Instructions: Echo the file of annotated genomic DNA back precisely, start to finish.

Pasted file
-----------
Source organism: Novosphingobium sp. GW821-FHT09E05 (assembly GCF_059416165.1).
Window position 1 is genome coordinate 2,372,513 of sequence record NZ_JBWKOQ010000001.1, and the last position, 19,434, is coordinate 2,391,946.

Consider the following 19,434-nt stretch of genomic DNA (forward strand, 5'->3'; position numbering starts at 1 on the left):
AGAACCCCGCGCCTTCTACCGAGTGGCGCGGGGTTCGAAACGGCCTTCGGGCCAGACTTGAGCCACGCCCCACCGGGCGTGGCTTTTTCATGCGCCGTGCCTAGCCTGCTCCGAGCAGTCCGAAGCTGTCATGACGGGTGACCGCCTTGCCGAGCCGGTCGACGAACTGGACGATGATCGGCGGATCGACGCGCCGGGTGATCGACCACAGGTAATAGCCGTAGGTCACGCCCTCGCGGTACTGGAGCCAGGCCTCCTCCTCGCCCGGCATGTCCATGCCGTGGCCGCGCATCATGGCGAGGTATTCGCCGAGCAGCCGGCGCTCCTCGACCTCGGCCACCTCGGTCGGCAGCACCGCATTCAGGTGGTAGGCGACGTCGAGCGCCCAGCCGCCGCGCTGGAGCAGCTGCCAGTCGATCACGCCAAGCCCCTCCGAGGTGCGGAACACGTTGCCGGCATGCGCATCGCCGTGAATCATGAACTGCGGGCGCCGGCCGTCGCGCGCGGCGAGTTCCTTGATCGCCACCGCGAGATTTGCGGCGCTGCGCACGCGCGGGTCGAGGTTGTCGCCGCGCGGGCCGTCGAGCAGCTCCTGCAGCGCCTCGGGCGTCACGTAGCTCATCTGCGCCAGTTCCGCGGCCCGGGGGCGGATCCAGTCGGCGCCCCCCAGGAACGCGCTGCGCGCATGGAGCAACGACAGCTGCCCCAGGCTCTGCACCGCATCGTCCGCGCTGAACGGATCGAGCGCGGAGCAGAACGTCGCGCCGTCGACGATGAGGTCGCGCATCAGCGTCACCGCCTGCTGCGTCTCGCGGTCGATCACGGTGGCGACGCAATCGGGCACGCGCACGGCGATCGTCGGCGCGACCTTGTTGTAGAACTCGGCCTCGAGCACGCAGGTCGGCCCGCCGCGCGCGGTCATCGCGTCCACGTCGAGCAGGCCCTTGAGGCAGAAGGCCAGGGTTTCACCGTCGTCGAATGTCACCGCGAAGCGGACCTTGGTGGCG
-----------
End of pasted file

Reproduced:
Source organism: Novosphingobium sp. GW821-FHT09E05 (assembly GCF_059416165.1).
Window position 1 is genome coordinate 2,372,513 of sequence record NZ_JBWKOQ010000001.1, and the last position, 19,434, is coordinate 2,391,946.

Consider the following 19,434-nt stretch of genomic DNA (forward strand, 5'->3'; position numbering starts at 1 on the left):
AGAACCCCGCGCCTTCTACCGAGTGGCGCGGGGTTCGAAACGGCCTTCGGGCCAGACTTGAGCCACGCCCCACCGGGCGTGGCTTTTTCATGCGCCGTGCCTAGCCTGCTCCGAGCAGTCCGAAGCTGTCATGACGGGTGACCGCCTTGCCGAGCCGGTCGACGAACTGGACGATGATCGGCGGATCGACGCGCCGGGTGATCGACCACAGGTAATAGCCGTAGGTCACGCCCTCGCGGTACTGGAGCCAGGCCTCCTCCTCGCCCGGCATGTCCATGCCGTGGCCGCGCATCATGGCGAGGTATTCGCCGAGCAGCCGGCGCTCCTCGACCTCGGCCACCTCGGTCGGCAGCACCGCATTCAGGTGGTAGGCGACGTCGAGCGCCCAGCCGCCGCGCTGGAGCAGCTGCCAGTCGATCACGCCAAGCCCCTCCGAGGTGCGGAACACGTTGCCGGCATGCGCATCGCCGTGAATCATGAACTGCGGGCGCCGGCCGTCGCGCGCGGCGAGTTCCTTGATCGCCACCGCGAGATTTGCGGCGCTGCGCACGCGCGGGTCGAGGTTGTCGCCGCGCGGGCCGTCGAGCAGCTCCTGCAGCGCCTCGGGCGTCACGTAGCTCATCTGCGCCAGTTCCGCGGCCCGGGGGCGGATCCAGTCGGCGCCCCCCAGGAACGCGCTGCGCGCATGGAGCAACGACAGCTGCCCCAGGCTCTGCACCGCATCGTCCGCGCTGAACGGATCGAGCGCGGAGCAGAACGTCGCGCCGTCGACGATGAGGTCGCGCATCAGCGTCACCGCCTGCTGCGTCTCGCGGTCGATCACGGTGGCGACGCAATCGGGCACGCGCACGGCGATCGTCGGCGCGACCTTGTTGTAGAACTCGGCCTCGAGCACGCAGGTCGGCCCGCCGCGCGCGGTCATCGCGTCCACGTCGAGCAGGCCCTTGAGGCAGAAGGCCAGGGTTTCACCGTCGTCGAATGTCACCGCGAAGCGGACCTTGGTGGCG